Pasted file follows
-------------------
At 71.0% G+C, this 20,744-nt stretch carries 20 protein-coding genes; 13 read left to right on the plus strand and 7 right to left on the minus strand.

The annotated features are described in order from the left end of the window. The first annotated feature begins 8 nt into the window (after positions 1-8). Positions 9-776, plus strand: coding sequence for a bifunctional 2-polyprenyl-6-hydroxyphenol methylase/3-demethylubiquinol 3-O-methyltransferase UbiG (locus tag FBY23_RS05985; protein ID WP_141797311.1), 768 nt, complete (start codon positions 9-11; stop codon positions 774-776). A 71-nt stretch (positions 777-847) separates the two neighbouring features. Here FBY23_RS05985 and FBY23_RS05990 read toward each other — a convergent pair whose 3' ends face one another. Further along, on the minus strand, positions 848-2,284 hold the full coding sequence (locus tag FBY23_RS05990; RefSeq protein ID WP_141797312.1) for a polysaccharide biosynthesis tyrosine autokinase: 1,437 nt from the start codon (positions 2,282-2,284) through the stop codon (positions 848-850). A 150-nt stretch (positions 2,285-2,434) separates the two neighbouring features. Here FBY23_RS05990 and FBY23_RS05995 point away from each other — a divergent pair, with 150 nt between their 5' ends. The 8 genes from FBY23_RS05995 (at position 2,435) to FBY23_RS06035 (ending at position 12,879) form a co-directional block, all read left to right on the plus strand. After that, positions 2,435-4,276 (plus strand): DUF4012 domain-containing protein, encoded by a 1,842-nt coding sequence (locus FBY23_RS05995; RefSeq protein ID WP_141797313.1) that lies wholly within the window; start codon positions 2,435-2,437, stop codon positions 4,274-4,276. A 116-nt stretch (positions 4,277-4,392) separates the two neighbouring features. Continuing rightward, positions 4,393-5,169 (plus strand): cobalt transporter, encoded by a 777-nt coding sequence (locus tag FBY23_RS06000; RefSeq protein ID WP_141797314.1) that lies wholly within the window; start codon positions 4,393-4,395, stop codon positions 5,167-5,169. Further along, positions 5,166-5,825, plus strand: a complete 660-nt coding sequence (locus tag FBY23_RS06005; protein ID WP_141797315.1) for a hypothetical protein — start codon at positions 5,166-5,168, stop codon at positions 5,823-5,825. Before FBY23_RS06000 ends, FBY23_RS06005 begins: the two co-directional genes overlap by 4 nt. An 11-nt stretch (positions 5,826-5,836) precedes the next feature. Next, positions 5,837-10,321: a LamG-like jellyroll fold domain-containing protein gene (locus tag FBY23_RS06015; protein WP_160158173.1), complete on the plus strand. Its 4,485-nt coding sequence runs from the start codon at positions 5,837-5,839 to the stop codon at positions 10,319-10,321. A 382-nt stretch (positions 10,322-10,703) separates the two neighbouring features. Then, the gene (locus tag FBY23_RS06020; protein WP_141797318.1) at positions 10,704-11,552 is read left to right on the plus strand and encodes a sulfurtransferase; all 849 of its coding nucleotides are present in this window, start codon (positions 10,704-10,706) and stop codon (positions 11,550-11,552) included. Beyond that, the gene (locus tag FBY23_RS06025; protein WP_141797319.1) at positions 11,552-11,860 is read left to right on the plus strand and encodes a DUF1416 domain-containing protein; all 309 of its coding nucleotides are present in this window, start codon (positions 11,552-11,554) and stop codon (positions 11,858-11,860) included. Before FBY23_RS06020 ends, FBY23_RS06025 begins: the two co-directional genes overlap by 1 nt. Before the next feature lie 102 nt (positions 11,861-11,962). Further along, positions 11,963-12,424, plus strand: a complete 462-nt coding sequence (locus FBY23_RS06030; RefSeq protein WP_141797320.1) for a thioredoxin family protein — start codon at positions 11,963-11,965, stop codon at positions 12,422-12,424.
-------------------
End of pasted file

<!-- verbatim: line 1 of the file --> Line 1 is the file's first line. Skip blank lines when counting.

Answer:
At 71.0% G+C, this 20,744-nt stretch carries 20 protein-coding genes; 13 read left to right on the plus strand and 7 right to left on the minus strand.